With more and more parts of our lives going online and then being stored, it’s no surprise that keeping our computers, networks and data secure is more important than ever. And if you’re fired up to protect and serve in the digital world, there’s never been a better time to consider a career in cyber security. Due to the enormity of the interrelated issues at play, the task of cyber security has expanded to cover a whole range of jobs with differing responsibilities. To help you make sense of the cyber security landscape, here are six examples of roles you might consider, starting with entry-level and moving up to advanced.
1. Security Consultant
This is the broadest job title, as it usually serves as an umbrella term for anyone with expertise in cyber security. As a security consultant, you could be doing anything from evaluating threats and risks to providing solutions to guiding the development of an organization’s physical and data security procedures. You might be employed with one company or outsource your expertise to a variety of clients. As a result, it helps if you are flexible and highly IT-literate so that you can apply yourself to a wide range of situations.
2. Security Architect
A more specific role, the security architect is ideal for anyone interested in large-scale problem solving and big-picture strategy. “Normally a security architect is employed by a company to develop a plan for network and security that is then applied across the organization,” says Richard Harper, a recruiter at Eliteassignmenthelp and Studydemic. “This means building and implementing complex frameworks and making sure they function effectively for the business at hand.”
3. Computer Forensics Analyst
On the topic of cybercrime, a forensic analyst is responsible for the legal side of cyber security. Forensic analysts are often employed by law enforcement to deal with public and private organizations that have been victims of illegal cyber activities, and they are often called to testify in court. The work of forensic analysts may include recovering stolen or deleted files, analyzing records for suspicious or illegal activity, and pursuing data trails.
4. Penetration Tester/Ethical Hacker
A penetration tester, also called an ethical hacker, is authorized to continuously test a company’s IT system for flaws. Penetration testers usually have specialized tools, often unique to each job, designed to root out potential chinks in a company’s cyber armor. “They are then under the obligation to communicate these flaws to the company and must keep detailed records of their actions and findings to avoid legal suspicion,” explains Dorothy Kime, a tech blogger at Essayroo and Boomessays.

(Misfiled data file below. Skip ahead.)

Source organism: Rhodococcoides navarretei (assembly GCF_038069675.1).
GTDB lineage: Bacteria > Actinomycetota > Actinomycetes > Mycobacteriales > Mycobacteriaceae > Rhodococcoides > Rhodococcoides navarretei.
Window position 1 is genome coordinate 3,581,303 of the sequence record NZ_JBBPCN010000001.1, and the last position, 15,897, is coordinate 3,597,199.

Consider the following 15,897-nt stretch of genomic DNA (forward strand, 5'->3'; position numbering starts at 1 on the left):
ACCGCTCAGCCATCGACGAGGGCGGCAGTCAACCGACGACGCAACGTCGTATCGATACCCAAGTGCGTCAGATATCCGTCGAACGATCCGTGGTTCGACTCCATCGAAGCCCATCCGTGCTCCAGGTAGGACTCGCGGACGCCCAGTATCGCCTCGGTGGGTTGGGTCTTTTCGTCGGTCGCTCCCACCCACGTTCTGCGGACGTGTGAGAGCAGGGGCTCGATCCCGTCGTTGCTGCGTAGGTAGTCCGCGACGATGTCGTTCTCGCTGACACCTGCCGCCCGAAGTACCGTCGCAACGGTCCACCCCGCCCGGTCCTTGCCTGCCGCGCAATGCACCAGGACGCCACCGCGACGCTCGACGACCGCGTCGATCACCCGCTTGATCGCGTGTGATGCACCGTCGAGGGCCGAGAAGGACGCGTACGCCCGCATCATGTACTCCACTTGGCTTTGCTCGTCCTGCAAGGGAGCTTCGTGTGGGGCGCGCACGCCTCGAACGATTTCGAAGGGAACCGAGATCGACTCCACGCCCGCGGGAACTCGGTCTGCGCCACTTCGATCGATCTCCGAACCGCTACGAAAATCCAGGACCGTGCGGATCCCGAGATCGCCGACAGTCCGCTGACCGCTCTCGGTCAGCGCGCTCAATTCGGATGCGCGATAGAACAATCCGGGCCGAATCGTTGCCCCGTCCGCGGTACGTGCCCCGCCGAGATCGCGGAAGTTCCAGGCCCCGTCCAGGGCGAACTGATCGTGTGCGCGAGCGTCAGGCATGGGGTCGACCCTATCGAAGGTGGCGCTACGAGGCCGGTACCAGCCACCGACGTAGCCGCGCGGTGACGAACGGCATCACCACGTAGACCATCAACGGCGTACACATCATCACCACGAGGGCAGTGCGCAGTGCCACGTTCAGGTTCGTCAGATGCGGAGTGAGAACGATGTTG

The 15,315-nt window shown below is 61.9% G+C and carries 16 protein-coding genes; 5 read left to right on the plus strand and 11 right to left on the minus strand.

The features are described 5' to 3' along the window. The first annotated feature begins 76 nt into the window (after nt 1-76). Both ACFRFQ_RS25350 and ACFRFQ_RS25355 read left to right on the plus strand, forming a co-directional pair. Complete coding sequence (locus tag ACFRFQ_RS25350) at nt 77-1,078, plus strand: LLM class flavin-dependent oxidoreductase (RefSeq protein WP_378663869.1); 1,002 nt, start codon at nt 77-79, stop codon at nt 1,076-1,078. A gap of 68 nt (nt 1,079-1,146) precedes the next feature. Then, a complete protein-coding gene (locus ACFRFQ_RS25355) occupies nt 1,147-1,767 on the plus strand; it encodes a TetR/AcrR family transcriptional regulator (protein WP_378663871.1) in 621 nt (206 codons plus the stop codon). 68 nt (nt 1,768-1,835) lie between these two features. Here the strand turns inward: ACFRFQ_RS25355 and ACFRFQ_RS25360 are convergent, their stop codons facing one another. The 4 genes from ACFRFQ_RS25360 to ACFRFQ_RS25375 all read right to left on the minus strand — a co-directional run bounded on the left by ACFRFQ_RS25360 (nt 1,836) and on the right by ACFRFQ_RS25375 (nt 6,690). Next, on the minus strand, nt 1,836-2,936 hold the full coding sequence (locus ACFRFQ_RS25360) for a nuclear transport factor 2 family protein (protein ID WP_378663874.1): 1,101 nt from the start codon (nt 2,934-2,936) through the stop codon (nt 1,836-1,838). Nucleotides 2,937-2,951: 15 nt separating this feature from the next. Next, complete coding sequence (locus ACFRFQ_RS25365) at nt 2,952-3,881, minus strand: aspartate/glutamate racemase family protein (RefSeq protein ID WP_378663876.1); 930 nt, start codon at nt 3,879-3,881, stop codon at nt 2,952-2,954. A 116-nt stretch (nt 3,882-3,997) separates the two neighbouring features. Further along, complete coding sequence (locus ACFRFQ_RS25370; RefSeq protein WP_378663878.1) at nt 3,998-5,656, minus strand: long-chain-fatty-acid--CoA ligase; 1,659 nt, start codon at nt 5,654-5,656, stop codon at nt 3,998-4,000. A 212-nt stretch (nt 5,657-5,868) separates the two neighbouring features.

A more friendly version of the hackers who try to take down governments, these people are usually given consent by a business to test their security capabilities. They hold a CEH certificate and also know all the tricks of the trade employed by more nefarious hackers, so they are best placed to stress-test a security system to make sure it’s not vulnerable to external, unauthorized threats.
5. Security Systems Administrator
Almost the exact opposite of the security consultant role, a security systems administrator will work daily with one company to run and maintain their digital security. Much of the role is shared with other cyber security positions – installing software, maintaining systems, troubleshooting computer and network security – but the difference is that the Systems Administrator is in consistent and regular command of one company’s security.
In charge of the entire information security program, a Chief Information Security Officer (CISO) aligns governance requirements with information security strategies. They design, communicate, implement and monitor strategies that bring business value to the organization. The CISO must be well aware of business obligations and opportunities related to information security. Those obligations and opportunities must be communicated to appropriate business decision makers to help drive the business away from unacceptable risks and towards favorable outcomes. They constantly monitor the program’s performance and the progress of security initiatives to achieve their intended objectives. They usually report to the senior management and the board of directors.
Of course, these are only a handful of the many possibilities in the world of cyber security. If you like the sound of these, there will certainly be a role out there that fits your passion.